Fashion is a unique system both for the way it functions—through always changing trends, ephemeral by definition—and for its market, which consists of big companies, luxury brands, and large-scale distribution.
Since dressing is a basic necessity, fashion has a very strong potential market and therefore its offerings must respond to a multi-faceted demand—all ages, both sexes, all social categories, and professionals.
The strength of fashion resides in the fact that it involves a market that is conducive to buying: styles are renewed each season and clothes deteriorate, making the potential sales of the sector infinite. Moreover, it is a market that knows perfectly well how to create necessity, generate demand, and provoke buying. Thus, exceeding mere usefulness and comfort, fashion has imposed a new logic: that of the power of seduction, which justifies the act of buying beyond the reasonable.
Fashion is legitimized through a socially disseminated media discourse whose main characteristic is communication. Its message is simple—trends—and is circulated visually in a spectacularly effective way—through advertising, fashion shows, brand image—adaptable to all media.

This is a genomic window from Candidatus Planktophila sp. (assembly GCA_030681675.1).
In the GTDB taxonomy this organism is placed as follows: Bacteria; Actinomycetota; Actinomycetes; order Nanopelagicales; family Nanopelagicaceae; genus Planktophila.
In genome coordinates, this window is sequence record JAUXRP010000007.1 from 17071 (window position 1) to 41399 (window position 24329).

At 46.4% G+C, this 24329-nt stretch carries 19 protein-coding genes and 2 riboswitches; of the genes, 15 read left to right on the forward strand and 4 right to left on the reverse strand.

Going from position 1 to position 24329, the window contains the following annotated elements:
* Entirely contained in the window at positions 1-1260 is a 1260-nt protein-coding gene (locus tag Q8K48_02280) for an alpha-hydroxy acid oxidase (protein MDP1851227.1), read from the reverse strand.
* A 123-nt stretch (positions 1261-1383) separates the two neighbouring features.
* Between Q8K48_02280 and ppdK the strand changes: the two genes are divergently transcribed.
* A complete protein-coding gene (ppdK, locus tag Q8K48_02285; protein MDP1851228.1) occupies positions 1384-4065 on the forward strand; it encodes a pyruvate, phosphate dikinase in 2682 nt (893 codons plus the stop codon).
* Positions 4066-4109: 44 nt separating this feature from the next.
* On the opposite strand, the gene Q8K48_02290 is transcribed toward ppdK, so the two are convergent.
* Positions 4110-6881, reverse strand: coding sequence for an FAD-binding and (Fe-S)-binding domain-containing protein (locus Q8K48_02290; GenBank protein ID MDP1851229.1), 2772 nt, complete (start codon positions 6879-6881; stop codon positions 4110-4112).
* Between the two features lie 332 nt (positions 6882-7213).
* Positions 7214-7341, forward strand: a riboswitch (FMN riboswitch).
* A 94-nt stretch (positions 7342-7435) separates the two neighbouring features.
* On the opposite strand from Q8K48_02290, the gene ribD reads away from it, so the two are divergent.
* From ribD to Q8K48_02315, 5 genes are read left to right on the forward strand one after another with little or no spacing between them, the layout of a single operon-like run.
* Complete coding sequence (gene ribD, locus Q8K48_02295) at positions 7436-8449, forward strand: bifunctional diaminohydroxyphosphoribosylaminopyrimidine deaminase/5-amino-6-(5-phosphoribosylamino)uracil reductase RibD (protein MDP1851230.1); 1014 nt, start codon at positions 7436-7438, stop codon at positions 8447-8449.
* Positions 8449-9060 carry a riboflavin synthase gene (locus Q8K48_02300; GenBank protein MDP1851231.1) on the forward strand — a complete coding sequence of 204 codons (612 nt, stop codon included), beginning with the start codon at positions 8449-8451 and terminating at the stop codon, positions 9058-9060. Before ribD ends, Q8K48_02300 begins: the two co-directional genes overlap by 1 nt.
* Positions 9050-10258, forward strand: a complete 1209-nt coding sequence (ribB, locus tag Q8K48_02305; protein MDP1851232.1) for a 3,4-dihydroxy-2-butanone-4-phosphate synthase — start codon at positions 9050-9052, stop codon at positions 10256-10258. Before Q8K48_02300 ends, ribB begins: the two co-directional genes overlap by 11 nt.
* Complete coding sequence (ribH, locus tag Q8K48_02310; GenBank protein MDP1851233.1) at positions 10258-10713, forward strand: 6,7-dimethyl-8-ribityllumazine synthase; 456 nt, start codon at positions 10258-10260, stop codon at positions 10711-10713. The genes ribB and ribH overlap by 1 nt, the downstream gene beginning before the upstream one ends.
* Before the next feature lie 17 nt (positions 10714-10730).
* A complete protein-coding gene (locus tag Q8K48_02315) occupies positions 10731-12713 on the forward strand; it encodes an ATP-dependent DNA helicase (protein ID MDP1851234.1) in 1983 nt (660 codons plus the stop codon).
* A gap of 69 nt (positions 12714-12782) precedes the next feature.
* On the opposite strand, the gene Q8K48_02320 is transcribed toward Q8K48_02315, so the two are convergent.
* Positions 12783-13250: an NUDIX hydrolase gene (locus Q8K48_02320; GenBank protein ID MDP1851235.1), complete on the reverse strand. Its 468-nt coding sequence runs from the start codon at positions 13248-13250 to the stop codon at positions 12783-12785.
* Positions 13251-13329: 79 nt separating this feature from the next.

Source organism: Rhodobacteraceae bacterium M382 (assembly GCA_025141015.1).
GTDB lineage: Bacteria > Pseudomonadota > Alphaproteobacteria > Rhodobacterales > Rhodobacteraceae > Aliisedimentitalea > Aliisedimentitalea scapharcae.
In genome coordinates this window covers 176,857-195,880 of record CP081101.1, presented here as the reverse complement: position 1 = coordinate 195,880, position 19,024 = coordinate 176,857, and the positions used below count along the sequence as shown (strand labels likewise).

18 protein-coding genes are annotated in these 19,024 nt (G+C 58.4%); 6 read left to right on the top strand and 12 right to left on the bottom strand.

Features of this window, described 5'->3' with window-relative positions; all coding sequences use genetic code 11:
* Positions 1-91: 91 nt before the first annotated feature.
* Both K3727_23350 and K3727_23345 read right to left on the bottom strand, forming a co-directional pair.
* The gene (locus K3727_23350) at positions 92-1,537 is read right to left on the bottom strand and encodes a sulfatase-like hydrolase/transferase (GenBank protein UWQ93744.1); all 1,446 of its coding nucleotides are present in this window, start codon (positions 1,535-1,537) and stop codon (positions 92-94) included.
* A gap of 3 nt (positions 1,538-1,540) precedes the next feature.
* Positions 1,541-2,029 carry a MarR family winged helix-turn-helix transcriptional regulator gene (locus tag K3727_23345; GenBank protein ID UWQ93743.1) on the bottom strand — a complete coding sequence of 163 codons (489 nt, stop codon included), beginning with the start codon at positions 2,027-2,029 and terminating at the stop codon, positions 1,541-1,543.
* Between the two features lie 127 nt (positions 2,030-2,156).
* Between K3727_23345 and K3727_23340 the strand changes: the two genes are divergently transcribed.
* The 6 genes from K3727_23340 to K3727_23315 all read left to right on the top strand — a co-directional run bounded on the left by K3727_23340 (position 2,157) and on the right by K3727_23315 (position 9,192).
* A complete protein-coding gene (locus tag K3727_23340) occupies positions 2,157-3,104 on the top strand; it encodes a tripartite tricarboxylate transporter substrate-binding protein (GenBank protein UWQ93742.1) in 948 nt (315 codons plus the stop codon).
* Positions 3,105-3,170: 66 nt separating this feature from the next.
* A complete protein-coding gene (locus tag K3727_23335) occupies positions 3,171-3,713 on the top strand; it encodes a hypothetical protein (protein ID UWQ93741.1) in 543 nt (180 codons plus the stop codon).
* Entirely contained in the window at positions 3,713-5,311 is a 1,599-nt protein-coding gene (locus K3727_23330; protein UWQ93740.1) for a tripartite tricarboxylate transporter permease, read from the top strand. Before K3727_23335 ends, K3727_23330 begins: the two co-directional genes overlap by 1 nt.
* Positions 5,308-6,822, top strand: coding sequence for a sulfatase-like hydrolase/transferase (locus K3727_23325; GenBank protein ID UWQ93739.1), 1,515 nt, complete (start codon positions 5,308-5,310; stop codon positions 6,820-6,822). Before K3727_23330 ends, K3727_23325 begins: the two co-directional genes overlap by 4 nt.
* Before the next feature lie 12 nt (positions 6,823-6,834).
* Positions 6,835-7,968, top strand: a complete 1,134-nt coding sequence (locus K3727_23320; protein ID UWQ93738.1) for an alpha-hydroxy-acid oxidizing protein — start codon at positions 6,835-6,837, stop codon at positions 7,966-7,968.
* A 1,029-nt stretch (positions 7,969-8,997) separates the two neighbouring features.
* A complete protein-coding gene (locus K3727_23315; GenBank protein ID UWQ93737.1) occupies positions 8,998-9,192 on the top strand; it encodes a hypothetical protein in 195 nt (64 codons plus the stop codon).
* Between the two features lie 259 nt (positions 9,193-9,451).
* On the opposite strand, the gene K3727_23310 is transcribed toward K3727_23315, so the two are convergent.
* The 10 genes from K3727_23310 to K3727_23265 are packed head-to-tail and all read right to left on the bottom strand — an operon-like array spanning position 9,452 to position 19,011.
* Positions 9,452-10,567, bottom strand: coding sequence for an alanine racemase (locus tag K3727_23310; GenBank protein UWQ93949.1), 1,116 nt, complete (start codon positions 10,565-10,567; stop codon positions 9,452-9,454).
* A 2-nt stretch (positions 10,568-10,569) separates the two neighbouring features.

Today, communication is the indispensable focal point for managing any fashion brand. The product, advertising campaigns, fashion shows, boutiques, in short, everything that emanates from the brand and is related to it, emit messages that must be coherent with each other in order to communicate a strong brand image, always carefully maintained. It is for this reason that today one of the main activities of a fashion company is production of this type of image, created with intangible elements of a symbolic and aspirational nature that are synthesized in visual messages such as photography, videos, fashion shows, collection of samples, etc.